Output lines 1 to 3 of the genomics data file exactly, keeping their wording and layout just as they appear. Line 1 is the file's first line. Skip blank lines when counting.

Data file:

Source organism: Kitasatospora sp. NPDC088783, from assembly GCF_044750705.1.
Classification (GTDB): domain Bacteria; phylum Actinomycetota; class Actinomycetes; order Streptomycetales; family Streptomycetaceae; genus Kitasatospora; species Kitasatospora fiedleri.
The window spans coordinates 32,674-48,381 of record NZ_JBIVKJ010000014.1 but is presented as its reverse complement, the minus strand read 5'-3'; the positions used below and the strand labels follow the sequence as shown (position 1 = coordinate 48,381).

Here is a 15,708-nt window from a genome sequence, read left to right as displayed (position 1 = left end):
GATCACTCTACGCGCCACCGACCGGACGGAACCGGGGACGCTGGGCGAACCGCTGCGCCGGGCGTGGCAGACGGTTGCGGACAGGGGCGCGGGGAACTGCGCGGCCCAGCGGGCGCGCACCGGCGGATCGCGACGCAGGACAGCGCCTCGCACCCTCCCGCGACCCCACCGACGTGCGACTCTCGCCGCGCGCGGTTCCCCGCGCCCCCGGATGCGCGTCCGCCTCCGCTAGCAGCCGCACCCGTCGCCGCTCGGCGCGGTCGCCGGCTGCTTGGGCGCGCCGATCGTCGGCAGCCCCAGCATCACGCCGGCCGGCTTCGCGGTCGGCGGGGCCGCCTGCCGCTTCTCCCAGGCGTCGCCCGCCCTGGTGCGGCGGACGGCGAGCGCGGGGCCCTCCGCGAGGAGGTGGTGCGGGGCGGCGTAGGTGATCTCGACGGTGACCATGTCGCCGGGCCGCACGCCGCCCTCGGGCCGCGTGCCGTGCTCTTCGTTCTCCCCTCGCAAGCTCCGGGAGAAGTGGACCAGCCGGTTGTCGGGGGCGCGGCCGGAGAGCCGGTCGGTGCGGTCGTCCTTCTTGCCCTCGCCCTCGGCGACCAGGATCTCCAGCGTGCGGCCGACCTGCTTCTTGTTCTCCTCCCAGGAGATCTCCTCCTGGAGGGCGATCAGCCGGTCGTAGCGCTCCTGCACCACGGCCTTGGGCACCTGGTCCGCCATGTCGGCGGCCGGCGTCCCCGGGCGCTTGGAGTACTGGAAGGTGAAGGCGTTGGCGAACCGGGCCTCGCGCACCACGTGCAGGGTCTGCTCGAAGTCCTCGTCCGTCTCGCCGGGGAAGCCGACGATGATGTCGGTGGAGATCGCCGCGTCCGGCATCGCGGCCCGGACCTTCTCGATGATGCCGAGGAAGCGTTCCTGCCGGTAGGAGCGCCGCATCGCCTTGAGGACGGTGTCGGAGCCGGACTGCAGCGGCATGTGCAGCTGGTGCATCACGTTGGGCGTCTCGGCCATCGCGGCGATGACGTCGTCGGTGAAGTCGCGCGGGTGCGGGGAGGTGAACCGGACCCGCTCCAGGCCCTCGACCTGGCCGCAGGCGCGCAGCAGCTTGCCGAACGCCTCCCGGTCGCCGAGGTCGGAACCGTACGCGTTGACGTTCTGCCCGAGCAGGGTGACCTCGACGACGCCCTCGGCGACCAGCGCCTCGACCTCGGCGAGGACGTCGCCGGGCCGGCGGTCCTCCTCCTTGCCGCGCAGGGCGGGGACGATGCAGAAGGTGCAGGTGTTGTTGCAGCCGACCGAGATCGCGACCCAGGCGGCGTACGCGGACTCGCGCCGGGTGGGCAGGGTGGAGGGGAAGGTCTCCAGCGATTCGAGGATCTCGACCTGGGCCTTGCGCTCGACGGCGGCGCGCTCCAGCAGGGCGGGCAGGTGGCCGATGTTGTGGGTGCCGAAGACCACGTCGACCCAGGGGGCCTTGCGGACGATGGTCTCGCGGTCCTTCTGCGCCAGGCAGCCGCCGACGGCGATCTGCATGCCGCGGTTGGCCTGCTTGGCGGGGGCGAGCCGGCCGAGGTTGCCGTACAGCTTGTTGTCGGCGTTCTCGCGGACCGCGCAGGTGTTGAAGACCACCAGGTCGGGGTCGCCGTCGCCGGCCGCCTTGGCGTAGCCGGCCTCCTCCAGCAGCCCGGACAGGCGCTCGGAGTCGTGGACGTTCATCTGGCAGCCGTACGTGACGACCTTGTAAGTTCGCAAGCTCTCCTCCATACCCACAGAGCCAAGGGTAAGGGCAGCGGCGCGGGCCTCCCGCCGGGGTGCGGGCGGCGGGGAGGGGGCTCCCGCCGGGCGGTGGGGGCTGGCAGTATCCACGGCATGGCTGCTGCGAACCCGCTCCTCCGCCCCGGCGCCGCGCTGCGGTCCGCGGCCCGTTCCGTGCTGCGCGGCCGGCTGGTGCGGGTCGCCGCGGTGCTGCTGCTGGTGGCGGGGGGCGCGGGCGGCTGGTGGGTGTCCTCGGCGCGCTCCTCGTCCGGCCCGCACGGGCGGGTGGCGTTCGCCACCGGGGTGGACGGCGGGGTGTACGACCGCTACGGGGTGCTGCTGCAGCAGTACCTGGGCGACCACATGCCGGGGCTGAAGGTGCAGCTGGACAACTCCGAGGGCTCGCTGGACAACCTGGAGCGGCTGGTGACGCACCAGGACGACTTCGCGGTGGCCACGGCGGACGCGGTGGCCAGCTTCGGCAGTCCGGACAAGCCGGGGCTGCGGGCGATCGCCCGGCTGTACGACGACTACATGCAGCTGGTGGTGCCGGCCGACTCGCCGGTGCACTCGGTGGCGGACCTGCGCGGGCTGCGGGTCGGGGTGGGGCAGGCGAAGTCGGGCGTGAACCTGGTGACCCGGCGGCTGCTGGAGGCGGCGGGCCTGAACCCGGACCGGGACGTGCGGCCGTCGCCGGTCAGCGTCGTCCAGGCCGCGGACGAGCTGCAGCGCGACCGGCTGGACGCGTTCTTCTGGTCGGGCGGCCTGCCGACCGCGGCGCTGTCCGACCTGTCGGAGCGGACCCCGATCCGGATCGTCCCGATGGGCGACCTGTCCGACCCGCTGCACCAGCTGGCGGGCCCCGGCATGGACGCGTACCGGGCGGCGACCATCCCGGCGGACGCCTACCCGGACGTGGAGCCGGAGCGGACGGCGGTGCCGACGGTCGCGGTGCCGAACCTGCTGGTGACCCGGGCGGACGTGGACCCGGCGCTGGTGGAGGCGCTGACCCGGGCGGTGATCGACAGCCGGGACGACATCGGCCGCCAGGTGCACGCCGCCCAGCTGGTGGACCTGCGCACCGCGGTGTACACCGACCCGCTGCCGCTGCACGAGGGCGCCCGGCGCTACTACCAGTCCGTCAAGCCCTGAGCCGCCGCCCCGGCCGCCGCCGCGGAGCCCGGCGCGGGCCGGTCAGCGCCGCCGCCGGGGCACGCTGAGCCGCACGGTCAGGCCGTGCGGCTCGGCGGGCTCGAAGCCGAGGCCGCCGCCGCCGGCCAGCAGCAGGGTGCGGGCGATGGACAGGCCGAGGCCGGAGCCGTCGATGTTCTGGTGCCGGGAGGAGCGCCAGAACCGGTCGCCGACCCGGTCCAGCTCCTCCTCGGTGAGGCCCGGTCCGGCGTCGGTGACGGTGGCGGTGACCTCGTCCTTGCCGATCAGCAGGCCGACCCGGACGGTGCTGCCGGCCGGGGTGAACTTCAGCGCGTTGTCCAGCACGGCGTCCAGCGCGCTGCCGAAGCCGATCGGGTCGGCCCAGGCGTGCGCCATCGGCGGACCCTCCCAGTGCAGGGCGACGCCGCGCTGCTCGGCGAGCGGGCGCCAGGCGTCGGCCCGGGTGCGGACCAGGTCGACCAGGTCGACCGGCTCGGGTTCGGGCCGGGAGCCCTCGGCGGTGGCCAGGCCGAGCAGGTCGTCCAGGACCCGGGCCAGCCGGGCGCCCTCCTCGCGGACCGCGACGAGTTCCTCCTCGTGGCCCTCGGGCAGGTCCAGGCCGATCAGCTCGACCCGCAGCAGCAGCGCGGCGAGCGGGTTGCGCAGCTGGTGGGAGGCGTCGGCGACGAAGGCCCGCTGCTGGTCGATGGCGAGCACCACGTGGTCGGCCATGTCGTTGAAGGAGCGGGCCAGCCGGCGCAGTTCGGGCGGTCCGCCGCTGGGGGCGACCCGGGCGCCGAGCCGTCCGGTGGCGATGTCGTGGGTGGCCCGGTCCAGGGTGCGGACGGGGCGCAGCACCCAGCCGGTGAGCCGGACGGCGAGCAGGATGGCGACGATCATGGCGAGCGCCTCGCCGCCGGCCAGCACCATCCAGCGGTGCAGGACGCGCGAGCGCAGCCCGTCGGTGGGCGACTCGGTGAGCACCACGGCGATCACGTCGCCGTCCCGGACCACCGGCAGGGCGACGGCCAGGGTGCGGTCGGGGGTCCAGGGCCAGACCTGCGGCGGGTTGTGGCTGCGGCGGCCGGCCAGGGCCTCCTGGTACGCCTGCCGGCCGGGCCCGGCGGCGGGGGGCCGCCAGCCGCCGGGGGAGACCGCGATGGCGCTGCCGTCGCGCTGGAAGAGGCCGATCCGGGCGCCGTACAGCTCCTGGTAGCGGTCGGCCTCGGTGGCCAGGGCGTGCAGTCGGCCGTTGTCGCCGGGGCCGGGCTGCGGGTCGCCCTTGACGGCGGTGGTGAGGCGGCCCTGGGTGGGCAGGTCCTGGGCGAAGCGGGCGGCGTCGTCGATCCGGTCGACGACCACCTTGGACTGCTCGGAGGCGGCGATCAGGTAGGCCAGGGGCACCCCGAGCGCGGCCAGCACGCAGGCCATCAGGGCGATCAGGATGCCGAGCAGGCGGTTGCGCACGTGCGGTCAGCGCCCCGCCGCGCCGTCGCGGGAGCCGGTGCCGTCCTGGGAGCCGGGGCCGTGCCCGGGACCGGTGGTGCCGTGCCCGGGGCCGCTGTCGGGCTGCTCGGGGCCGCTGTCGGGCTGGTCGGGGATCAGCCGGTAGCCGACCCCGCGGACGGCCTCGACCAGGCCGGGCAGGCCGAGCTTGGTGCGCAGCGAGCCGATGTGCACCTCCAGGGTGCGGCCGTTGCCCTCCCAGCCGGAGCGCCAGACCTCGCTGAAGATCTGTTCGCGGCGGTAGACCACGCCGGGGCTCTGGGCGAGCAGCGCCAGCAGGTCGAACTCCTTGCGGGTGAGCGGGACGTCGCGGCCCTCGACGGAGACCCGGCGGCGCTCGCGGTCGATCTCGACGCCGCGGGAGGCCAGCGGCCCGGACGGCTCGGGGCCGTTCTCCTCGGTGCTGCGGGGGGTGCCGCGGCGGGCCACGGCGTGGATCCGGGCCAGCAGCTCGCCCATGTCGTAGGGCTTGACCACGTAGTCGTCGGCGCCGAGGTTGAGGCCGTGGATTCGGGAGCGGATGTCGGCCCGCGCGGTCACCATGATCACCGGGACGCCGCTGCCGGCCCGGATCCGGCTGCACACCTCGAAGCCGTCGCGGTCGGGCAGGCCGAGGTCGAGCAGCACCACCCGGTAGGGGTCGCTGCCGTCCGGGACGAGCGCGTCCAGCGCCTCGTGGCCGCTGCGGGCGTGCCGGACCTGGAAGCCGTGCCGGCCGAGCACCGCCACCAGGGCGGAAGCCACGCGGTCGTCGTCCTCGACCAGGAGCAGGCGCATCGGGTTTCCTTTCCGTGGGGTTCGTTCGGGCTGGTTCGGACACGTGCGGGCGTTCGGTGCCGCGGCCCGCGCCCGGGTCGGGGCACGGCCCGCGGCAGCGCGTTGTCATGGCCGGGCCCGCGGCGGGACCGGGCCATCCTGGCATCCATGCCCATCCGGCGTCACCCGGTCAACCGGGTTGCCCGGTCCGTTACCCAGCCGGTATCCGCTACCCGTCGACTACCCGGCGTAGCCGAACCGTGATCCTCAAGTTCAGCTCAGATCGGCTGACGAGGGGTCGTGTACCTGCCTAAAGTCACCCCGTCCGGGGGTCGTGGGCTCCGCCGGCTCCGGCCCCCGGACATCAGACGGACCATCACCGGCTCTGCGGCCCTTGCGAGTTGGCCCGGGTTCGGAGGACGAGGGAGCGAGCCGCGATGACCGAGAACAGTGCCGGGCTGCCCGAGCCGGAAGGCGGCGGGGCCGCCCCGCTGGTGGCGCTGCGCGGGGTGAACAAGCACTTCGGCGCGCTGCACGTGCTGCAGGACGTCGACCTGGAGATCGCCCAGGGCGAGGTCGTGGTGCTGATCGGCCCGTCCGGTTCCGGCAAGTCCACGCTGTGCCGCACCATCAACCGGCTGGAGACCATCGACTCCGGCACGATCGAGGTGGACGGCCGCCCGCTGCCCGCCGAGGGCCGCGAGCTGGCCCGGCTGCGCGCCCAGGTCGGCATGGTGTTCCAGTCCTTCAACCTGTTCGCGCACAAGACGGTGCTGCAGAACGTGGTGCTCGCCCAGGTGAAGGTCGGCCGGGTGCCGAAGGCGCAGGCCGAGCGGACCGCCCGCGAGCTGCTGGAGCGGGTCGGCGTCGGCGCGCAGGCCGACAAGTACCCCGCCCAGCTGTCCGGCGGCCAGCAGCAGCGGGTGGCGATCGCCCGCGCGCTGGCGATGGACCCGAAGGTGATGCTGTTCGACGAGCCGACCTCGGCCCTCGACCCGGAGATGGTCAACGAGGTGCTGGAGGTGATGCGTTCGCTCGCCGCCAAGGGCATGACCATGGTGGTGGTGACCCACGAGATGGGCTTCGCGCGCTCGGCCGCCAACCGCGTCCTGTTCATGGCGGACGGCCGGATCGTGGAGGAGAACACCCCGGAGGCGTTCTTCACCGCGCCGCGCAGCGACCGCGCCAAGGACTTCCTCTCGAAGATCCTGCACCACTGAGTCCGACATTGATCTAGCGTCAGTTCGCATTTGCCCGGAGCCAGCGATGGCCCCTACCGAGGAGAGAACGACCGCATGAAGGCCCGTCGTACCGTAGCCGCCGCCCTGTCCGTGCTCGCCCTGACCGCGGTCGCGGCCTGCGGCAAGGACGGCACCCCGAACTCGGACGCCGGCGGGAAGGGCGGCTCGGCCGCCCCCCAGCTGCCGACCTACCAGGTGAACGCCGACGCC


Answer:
Source organism: Kitasatospora sp. NPDC088783, from assembly GCF_044750705.1.
Classification (GTDB): domain Bacteria; phylum Actinomycetota; class Actinomycetes; order Streptomycetales; family Streptomycetaceae; genus Kitasatospora; species Kitasatospora fiedleri.
The window spans coordinates 32,674-48,381 of record NZ_JBIVKJ010000014.1 but is presented as its reverse complement, the minus strand read 5'-3'; the positions used below and the strand labels follow the sequence as shown (position 1 = coordinate 48,381).